The problems facing incarcerated people often don’t end when they are released. People who serve time in prison can face discrimination when looking for housing or a job, and the stigma of going to prison can make it difficult to reestablish ties in their community.
That’s why Pastor Joseph Ellwanger decided to found Project Return. Forty years ago, his congregation was looking for ways to better their neighborhood and found that formerly incarcerated people returning to their community needed help overcoming prejudice and regaining a sense of worth. One of those people was Rodney Evans, who is now the president of the corporate board of Project Return.
Ellwanger says there are three major steps they hope to help every formerly incarcerated person through. “To help them find a job, and then secondly, housing, and then thirdly, some support, giving them the certainty that there are people around them that are going to be there if they need some assistance,” he says.
That support can be crucial because people who spend time in prison often feel a loss of identity when they are released and attempting to rejoin their community. Evans describes feeling like people didn’t understand he was trying to better himself as a person.
“That I needed to pay for whatever I was doing time for, for the rest of my life and just, I was no longer referred to as Rodney. I was all kinds of other names, you know, offender. I had to go see a PO and I was a number,” says Evans. “Eventually what it did, it started to, I started to believe that stuff about myself.”
Evans was referred to Project Return after being arrested again. That's when someone finally made him feel like he wasn’t just a number in the criminal justice system.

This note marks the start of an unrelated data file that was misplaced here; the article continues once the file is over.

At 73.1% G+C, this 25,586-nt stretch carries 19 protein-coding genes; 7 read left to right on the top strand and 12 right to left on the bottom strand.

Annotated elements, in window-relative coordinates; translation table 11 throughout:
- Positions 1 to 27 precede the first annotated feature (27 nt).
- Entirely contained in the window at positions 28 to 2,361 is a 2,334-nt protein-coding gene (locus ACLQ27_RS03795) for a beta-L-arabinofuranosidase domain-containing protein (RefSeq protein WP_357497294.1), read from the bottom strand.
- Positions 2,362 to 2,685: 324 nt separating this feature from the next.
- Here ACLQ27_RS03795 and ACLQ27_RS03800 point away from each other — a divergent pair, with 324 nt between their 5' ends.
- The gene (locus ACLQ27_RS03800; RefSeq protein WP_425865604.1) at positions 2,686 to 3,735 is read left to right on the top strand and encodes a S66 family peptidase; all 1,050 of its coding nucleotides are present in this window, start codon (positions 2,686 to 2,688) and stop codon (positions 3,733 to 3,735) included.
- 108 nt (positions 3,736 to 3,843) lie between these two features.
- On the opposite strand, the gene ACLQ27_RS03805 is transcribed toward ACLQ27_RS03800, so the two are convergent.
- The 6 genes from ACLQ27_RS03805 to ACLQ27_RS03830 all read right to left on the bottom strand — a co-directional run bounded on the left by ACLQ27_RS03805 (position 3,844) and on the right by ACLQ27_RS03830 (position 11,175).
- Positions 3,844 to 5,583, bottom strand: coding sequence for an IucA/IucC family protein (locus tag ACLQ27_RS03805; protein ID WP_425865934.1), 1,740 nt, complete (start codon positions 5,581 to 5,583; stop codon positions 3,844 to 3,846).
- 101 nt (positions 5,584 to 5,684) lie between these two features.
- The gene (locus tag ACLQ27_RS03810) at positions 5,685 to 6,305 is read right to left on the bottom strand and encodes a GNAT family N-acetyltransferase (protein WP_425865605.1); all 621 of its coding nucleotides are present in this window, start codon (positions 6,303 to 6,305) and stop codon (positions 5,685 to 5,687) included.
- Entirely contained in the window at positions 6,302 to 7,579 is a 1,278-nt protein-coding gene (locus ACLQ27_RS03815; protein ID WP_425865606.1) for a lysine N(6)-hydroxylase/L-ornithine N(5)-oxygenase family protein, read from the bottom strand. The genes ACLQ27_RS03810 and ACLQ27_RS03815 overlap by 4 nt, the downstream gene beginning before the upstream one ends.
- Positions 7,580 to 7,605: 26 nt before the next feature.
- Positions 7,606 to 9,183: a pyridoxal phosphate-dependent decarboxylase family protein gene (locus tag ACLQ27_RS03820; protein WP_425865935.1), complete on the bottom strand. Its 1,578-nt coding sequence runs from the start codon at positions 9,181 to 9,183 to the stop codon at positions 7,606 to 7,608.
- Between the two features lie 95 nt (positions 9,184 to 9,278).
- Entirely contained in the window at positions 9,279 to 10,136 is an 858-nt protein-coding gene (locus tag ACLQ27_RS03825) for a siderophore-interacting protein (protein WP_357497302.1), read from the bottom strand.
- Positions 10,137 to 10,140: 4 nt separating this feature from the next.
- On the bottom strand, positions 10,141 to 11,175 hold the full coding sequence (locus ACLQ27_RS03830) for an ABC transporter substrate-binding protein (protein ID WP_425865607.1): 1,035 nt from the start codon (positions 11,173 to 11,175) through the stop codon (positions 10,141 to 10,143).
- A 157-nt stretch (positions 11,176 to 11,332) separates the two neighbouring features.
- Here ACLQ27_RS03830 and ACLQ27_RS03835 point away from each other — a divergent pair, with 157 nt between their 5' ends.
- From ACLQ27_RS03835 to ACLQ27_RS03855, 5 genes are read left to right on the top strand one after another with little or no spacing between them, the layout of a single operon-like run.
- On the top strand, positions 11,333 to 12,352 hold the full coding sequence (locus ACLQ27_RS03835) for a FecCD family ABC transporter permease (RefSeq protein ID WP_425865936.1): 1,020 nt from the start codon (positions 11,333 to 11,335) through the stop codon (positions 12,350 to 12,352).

“They treated me like I was no different from one of them. So even in my mind, I thought that I was less than, they treated me like I was one of them and eventually the love that they continued to show me took away my options to go back to where I was and then it started to build me up to see a whole different side of life,” says Evans.
Ellwanger and Evans both point out that the system does not make reentry easy. The system of mass incarceration profits off of having people in the prison so that contractors can sell things like razors, food, or other products to prisons and that more jobs can be filled at these prisons. So, many people are sent back to prison not for committing new crimes but for breaking rules set for people who were recently released from prison.
“The failure to make it in reentry is what feeds mass incarceration in Wisconsin and in this country,” says Ellwanger.
Project Return is celebrating its 40th year of creating a healthier Milwaukee by keeping people in the community and out of prison. Learn more about Project Return's work at its upcoming virtual gala on Oct. 27.